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Evening star. [volume] (Washington, D.C.) 1854-1972, August 08, 1901, Image 1

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Mm OffW>, 11th Stmt ul husjlTnit Aveta*
The Broiling Star Howapapar Oompanj.
8. H. LiPFFMANN, Pres'fc
Hew York Office: 126 Tribune Building.
Chicago Office) Boyoe Building.
Tbe ETPnlnir Star la serreA to subscriber* In the
elty by canters, on their own account, at 10 cents
oar week, or 44 cents per month. Copies at the
eounter, 2 cents each. By mail?anywhere in tba
U.S. orCanada?postage prepaid -COcenta per month.
Saturday Qulntuplo Sheet Star. $1 per year; wltfe
foreign postage added. >3.08.
(Entered at the I'ost Office at Washington, D. (X,
as second-claw mall matter.)
E7A11 mall subscription* must be paid in advance.
Bates of advert tains made known on application
Advantage in Steal Strike Seems
With Employ jrs So Far.
President Shaffer Declares These
Are Empty Victories, However.
Special From a Staff Oorreni>on<!ent.
PITTSBURG, Pa., August 8.?The suc
ctss or failure ->f the great steel strike
still wavers in the balance. Even n#w, be
fore the order for a general strike has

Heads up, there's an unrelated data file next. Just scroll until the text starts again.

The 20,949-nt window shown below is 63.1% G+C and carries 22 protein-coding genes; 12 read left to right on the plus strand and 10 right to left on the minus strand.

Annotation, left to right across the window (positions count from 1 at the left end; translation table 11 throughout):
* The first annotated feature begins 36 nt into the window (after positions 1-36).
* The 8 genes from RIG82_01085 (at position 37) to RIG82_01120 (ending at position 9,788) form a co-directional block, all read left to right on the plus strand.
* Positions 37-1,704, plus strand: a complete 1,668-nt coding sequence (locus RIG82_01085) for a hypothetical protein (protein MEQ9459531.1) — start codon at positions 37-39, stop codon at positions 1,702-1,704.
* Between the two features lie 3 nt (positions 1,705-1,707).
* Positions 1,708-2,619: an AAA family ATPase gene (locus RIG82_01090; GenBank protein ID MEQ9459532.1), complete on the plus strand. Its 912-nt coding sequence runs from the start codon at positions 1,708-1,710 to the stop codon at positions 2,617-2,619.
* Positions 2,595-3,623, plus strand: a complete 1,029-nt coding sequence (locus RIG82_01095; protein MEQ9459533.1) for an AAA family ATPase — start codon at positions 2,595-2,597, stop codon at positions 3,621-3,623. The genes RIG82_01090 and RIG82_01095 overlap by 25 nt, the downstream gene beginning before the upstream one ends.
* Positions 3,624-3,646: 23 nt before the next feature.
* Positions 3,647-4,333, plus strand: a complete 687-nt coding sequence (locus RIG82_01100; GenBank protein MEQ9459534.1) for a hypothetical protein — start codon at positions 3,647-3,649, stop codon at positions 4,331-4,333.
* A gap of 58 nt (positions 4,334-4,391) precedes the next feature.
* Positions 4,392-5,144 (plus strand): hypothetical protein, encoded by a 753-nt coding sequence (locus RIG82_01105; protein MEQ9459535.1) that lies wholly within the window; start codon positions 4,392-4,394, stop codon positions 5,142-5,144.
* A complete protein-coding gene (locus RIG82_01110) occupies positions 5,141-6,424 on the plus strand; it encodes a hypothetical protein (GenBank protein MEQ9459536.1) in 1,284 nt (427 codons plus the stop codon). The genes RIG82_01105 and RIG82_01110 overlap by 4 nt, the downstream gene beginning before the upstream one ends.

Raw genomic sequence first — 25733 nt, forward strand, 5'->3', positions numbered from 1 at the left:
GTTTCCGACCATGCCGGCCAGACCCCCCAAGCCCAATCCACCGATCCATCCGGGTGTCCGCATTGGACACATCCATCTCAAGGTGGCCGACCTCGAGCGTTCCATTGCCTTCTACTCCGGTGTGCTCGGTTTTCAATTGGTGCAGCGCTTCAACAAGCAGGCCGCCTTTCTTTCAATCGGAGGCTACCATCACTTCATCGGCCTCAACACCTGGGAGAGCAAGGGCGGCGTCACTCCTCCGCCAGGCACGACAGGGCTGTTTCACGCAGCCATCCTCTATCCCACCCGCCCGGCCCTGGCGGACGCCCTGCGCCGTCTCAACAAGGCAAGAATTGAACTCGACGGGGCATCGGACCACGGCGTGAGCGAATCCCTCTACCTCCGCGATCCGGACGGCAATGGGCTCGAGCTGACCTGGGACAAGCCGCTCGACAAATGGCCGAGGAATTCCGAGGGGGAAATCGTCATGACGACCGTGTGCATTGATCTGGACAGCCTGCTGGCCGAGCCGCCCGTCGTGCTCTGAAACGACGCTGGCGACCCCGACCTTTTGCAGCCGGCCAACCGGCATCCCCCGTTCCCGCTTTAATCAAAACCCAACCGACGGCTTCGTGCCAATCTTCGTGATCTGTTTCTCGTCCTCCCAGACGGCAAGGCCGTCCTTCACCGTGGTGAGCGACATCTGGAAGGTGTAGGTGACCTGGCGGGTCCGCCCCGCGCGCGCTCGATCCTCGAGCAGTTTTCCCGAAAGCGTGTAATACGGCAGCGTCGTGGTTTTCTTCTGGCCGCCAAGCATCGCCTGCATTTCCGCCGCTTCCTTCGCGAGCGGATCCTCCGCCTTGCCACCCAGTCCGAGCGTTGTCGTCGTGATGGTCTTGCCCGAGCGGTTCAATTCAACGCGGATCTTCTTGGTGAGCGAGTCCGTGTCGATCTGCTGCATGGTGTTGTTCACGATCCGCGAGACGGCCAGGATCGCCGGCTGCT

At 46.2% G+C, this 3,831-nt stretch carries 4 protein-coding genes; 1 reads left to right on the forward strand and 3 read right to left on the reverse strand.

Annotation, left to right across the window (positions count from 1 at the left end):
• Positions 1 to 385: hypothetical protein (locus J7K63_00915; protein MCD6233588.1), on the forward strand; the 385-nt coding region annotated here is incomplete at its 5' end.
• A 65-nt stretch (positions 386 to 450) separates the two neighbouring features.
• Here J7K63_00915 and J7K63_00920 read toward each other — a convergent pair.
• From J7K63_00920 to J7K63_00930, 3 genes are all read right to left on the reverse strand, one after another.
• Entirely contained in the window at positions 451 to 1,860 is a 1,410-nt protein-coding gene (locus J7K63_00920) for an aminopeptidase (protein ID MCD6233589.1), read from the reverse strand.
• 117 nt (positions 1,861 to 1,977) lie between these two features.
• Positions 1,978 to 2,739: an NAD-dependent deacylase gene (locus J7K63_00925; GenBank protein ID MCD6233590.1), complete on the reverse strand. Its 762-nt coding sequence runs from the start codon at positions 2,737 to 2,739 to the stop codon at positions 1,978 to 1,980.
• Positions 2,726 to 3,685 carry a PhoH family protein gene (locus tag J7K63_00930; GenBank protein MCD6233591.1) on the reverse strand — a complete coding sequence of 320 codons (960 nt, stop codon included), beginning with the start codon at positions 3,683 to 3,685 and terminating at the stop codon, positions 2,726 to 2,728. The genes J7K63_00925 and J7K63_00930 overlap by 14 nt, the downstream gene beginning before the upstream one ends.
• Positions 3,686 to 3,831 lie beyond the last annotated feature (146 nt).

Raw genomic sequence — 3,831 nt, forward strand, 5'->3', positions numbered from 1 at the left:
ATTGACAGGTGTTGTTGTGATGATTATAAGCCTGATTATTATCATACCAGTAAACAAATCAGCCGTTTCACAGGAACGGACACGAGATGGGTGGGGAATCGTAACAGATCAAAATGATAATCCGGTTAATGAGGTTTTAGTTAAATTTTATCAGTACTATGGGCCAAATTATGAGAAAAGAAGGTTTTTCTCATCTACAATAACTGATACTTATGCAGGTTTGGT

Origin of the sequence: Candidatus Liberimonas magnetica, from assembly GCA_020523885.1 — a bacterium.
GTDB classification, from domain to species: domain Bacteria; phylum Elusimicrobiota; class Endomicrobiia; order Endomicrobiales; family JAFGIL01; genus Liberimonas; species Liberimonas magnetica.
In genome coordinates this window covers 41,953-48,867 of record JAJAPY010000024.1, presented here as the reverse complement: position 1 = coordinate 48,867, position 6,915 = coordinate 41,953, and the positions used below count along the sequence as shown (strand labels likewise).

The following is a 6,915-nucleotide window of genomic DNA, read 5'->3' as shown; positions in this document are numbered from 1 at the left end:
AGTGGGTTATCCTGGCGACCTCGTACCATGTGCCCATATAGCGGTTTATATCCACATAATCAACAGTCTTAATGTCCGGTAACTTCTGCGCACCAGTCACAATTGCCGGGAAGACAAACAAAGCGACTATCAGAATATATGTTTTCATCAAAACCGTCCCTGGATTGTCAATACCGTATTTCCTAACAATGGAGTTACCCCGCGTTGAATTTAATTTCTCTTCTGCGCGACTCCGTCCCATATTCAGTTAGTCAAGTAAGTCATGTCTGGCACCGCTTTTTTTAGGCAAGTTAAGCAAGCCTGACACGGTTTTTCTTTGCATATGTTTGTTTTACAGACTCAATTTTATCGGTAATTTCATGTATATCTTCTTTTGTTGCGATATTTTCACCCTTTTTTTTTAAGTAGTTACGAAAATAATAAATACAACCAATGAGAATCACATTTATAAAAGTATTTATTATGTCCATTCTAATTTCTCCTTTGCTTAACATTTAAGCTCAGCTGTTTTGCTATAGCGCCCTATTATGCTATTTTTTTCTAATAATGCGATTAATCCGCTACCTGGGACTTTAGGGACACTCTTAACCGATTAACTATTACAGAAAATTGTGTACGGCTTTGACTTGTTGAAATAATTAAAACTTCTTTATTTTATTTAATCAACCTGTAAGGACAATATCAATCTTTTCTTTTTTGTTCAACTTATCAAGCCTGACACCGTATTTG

gone into effect, the steel manufacturers
are showing daily their ability to start,
with non-union labor, mills that had been
shut down bv the striktrs.
This is regarded as omnious for the
strikers. It weakens the coniident asser
tion of the strike organizers that there
will be a wholesale exodus of men from
the running mills next Saturday night, and
lends color to the statement of the mill
managers that th^y can secure non-union
labor to operate a sufficient number of
mills to prevent a general cessation of op
Every day this week one or more mills,
whose furnaces were cold and whose men
were on strike, have been fired up and the
wheels started by non-union men, in every
instance, without offer of hindrance from
the strikers. In most cases the success of
the mill managers was a complete surpi lse
to the strikers.
l.arjfe Mill Starts* I p.
This morning one of the large Pittsburg
mills was started in this manner, much